Essay - The Psychology of 'Tom Thumb' the Famous Psychoanalyst Bruno Bettelheim...


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The Psychology of "Tom Thumb"

***** famous psychoanalyst Bruno Bettelheim made a study of childhood f*****iry tales and found that they serve a pr*****ound purpose for children, helping them make sense of a world ***** does not always ***** sense to a child. As he s*****id,

There is a widespread refusal to let children know that she source of much that goes wrong in life is due to our very own natures -- the propensity of all men ***** acting aggressively, asocially, selfishly, out ***** anger and anxiety. Instead, we want our children to believe that, inherently, all men are good. But children know ***** ********** ***** not always good; and often, even when they are, they would prefer not to be. This contradicts what they are told by their parents, and therefore makes the child a monster in his own eyes." (*****, p. 7)

In his book The Uses of Enchantment, Bettelheim analyzes many common fairy tales, explaining how the stories meet the emotional ***** developmental needs of **********. He points out that through ***** fairy tale, otherwise life events children cannot understand become **********. And, since ***** take place in a fairly tale with magical elements, fanciful characters and impossible events, the stories are comforting instead of frightening. The ***** know ***** while some adults can be mean, uncaring and neglectful, a pumpkin cannot re*****y turn into a co*****ch. Mice cannot really turn into beautiful horses. So, even as ***** child read about ***** adults acting very badly toward children, they ***** encouraged to recognize that the s*****ry is not true. That ***** the story safe to *****, unlike stories such as The Shining, where awful events are presented in as believable a way as possible.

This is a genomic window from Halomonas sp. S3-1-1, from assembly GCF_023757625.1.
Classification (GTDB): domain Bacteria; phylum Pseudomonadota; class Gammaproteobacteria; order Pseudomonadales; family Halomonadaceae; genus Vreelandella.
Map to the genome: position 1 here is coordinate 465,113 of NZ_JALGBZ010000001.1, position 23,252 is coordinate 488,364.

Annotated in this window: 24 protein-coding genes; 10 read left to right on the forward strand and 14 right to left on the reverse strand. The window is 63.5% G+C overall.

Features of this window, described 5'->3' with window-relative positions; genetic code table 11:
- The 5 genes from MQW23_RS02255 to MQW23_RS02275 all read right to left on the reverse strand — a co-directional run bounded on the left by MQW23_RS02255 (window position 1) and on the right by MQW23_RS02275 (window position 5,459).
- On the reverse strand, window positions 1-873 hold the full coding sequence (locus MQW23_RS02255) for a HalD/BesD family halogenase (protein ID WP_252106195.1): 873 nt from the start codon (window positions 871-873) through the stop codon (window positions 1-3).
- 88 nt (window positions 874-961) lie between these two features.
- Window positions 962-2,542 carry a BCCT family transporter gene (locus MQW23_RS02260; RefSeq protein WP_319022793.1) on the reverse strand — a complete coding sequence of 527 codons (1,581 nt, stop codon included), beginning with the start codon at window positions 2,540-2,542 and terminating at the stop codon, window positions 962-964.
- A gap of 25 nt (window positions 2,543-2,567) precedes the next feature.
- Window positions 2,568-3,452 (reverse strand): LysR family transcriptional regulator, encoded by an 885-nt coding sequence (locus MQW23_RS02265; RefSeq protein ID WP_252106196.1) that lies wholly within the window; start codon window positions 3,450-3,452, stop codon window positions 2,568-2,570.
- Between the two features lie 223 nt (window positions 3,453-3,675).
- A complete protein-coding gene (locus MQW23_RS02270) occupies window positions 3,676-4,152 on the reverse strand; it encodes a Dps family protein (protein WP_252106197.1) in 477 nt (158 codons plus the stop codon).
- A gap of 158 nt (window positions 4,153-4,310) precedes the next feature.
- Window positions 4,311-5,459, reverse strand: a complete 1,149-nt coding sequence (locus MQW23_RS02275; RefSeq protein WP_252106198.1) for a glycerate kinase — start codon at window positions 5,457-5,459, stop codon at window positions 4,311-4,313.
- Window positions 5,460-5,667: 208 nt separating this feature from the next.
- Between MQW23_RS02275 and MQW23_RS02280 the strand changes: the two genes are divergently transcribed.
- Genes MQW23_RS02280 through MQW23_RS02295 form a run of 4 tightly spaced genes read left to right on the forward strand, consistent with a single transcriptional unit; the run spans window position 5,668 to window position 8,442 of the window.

While Bettelheim did not analyze the story of "Tom Thumb" ***** his *****, he might have. He would ***** found a story ***** childhood empowerment and a family that discovers that all ***** money in the world cannot replace a loved one. However, if that were all there ***** to the *****, "Tom Thumb" ***** be nothing more than a fable with a moral lesson.

In the character of Tom Thumb we have an intelligent boy who is perceived as not capable of accompl*****hing useful things because of his small size. It is a s*****ry ***** self-actualization, where the ***** believes in himself ***** then h***** multiple chances to demonstrate to his parents and to the world that size ***** not al*****s matter. In ***** story, the parents wish they had a child, *****nd the mother even says that she would welcome a child no matter what - even ***** he were no bigger than her thumb, ***** would love that child and raise him well. ***** a perverse twist of f*****te, when ***** do have a *****, the child is no bigger than her thumb. While he matures, ***** does ********** grow. In time, the fa*****r wishes he had *****one who could help him by driving the cart while he cut

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